Oh please – what tosh, fptp offers the same. My vote isn’t wasted unless I decide not to use it – absolute rubbish argument and insults all of the people who turn out in seemingly hopeless seats to try and change things.

    “your attempts to justify FPTP”
    That is the system we currently have, if you want me to vote to change it you’ll need to come up with some better reasons than you’ve put forward so far. TBH, I’ve not even looked at the No campaign as they are the status quo, but if it is as bad and as yours then I can sympathise with the people who, like me, are trying to decide.

    “Your pretend ignorance is as unconvincing as your arguments. There aren’t”
    Strange, the Electoral Reform Society has listed the LDP as having 29 safe seats, including Orkney and Shetland (with 62% I believe, seems safe to me), perhaps you should do a bit more research on your own party.

    “This has been done to death; I’ve got no interest in responding to any more made-up nonsense”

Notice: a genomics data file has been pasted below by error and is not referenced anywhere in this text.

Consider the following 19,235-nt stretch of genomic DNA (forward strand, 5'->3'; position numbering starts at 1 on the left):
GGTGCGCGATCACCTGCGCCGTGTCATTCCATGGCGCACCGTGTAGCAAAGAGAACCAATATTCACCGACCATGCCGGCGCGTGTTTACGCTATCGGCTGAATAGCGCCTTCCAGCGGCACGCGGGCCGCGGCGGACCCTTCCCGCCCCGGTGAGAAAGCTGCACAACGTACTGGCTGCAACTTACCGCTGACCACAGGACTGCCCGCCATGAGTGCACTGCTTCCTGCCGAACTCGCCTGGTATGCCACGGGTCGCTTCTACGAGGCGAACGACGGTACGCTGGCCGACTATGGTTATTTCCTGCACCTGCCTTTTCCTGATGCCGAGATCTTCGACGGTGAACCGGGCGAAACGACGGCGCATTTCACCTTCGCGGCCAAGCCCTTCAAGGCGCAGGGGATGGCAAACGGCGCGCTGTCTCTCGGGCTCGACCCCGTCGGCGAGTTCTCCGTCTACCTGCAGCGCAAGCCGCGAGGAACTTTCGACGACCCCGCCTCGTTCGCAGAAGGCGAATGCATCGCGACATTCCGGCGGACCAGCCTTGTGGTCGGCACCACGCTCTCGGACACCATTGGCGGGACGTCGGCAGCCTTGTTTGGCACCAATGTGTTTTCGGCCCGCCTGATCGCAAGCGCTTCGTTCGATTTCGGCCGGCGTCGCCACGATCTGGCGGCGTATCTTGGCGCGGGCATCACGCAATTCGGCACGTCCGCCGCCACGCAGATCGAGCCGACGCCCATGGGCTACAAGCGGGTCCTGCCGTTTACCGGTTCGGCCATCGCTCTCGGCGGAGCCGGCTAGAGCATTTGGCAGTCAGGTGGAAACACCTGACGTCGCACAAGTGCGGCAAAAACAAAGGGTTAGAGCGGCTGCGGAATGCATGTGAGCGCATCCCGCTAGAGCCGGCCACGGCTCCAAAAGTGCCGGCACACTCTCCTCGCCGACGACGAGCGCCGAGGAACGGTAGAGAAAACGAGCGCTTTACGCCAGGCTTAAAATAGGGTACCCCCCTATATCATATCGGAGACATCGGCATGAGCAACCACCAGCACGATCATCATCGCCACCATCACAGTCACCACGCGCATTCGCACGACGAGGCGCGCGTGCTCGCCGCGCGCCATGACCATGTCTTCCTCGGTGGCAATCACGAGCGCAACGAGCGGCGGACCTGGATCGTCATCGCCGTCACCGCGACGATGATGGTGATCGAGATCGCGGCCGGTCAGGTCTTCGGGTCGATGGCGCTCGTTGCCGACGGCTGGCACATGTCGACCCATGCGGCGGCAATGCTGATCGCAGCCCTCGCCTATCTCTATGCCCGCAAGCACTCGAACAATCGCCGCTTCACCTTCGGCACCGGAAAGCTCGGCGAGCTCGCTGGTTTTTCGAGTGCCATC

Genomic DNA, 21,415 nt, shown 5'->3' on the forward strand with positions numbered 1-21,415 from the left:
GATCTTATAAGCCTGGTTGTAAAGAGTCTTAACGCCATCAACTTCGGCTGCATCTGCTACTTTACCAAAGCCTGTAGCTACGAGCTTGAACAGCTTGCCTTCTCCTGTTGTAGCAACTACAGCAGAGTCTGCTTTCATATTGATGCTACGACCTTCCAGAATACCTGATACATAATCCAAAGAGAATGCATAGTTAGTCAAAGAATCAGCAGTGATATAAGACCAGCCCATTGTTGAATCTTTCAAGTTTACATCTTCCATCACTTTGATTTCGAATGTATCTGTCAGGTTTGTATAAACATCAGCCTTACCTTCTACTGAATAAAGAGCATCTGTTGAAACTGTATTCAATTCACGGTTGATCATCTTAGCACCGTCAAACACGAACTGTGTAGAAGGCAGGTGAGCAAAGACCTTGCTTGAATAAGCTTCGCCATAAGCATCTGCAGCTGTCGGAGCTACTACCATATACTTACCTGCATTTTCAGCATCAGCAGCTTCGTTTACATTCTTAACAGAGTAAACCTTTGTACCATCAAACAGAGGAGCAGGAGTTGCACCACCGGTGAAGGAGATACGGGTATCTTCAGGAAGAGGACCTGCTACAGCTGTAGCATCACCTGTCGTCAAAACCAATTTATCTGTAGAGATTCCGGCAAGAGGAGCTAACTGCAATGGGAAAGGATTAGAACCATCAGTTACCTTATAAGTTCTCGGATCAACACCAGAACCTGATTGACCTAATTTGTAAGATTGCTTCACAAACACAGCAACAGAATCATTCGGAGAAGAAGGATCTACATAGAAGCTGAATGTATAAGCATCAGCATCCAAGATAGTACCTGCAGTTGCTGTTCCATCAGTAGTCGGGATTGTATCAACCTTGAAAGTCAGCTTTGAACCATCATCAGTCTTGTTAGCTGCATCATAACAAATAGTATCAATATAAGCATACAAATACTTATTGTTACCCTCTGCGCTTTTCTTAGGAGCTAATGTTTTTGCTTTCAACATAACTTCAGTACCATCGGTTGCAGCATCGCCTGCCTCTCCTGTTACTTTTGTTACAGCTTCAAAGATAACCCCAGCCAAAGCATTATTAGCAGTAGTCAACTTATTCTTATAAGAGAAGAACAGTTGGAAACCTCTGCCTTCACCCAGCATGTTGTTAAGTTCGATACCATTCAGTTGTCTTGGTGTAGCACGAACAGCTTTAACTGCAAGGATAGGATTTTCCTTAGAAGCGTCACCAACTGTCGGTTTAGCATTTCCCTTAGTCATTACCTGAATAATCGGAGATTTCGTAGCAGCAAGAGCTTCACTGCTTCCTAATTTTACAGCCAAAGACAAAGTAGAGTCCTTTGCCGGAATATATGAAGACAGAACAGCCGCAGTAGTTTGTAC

That phrase alone shows me that your campaign is in dire trouble, if you can’t answer the questions and have to shout and run away you are lost.

  • richard heathcote 23rd Apr '11 - 12:11am

    I have been asking questions about AV so i do have an informed choice about it and to be honest the answers do little to reassure me it is any better then the system we use now.

    i can just picture scenarios where peoples 3rd and 4th preferences are for people who are already knocked out of the running so ultimately will not influence the rest of the selection ending up with MP’s voted in with less than 50% of the vote. as this is one of the reasons we are looking to change the system to make MP’s more accountable with this figure of more than 50% to gain selection. it seems to fail badly as there is no guarantee 50% will have voted for the candidate yet they could still win.